Imagine that you just built a graceful sailing ship – a tea clipper, no less – and have to come up with a name for it… Any ideas? No? Well, if you’re short of ideas, allow me to suggest you a name. How about the Skimpy Night-dress?
Because that’s exactly what a Scottish ship-builder chose for his ship’s name. In the Scottish dialect too, that none of the rest of the world can understand without a dictionary. At this point, if you’re a tea clipper enthusiast or a member of the National Maritime Museum in Greenwich, then you probably realised that the ship under discussion is the Cutty Sark – cutty apparently means skimpy or short and sark means a night-dress, a chemise or an undergarment.
If you’re wondering why I’m talking about the Cutty Sark on a book blog, it’s because I like ships. And because it was raining all over half-term. And (just incidentally) because the name of the Cutty Sark originates in literature.
When he named the Cutty Sark, the Scottish ship-builder in question was evidently either fuelled by the national drink, aka whisky, the national sentiment, aka Mel Gibson with blue face paint, or… Or maybe he was just fond of bad poetry. Apologies to any admirer of Robert Burns here but I consider him one of the worst national poets I had the misfortune to have to study – he’s right up there at the top of my list with Sándor Petőfi, the Hungarian national poet, in fact. Petőfi inspired the idle by-standers of Pest-Buda (as it was then called) on 15 March 1848 to revolt against the Habsburgs with a rousing albeit simplistic poem, the National Song, and died a heroic death a year later at the battle of Segesvár fighting for his country’s freedom but in my eyes this does not excuse most of his poetry – such as the unforgettably horrific My Mother’s Hen. As for Burns, you’re all very fond of singing Auld Lang Syne at New Year’s Eve and a dainty tune it is – as is Scots Wha Hae and I’m quite fond of bagpipes – but that doesn’t excuse him writing poems like To a Louse (for some reason a favourite of the literature curriculum).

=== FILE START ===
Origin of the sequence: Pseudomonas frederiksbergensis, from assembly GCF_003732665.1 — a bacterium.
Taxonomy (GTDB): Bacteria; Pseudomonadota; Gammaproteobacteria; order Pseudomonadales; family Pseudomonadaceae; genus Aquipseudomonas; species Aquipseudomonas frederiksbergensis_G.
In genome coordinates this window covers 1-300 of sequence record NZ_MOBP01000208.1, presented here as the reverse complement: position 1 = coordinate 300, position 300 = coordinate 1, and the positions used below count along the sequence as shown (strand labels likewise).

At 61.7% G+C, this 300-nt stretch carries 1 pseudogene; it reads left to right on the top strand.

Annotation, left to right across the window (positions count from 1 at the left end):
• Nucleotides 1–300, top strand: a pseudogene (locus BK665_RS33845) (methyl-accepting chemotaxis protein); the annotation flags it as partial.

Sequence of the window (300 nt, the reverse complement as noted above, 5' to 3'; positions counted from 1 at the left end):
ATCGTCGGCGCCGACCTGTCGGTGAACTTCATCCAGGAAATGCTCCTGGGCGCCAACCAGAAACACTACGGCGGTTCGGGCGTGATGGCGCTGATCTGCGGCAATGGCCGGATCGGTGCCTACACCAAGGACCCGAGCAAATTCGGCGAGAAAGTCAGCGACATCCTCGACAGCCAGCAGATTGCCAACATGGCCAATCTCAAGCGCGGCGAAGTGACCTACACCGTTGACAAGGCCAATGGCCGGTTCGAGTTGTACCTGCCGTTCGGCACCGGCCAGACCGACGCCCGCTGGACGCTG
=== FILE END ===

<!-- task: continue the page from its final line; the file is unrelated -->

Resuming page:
But the Cutty Sark! (I hear you all crying.)
The poem under advertisement here is Tam o’Shanter by Robert Burns and it’s a mock heroic poem, written in such a broad Scottish dialect that the rest of the UK can only read it in English translation…
The poem tells how Tam o’Shanter, a good-for-nothing farmer got drunk as usual one night and was riding home on his horse Meg. On his way he passed a church where he saw witches dancing. Much taken by the dancing of the scantily dressed young witch Nannie, he so far forgot himself that he cried out: “Weel done, Cutty-sark!” (Well done, Skimpy-skirt!) Nannie evidently was not fond of audience participation because she went after him with a vengeance. He fled across the stream (apparently witches can’t cross water) but before he managed to get away, Nannie pulled off poor Meg’s tail – barely leaving her with a small stump!
Hence the Cutty Sark figurehead:
If you don’t believe me – visit the National Maritime Museum’s blog here.
P.S. If you want to appreciate the true horrors of My Mother’s Hen, on this webpage somebody went to the trouble of translating it (scroll down the page to the second post by Andrea, first text is the Hungarian original followed by a very competent English translation).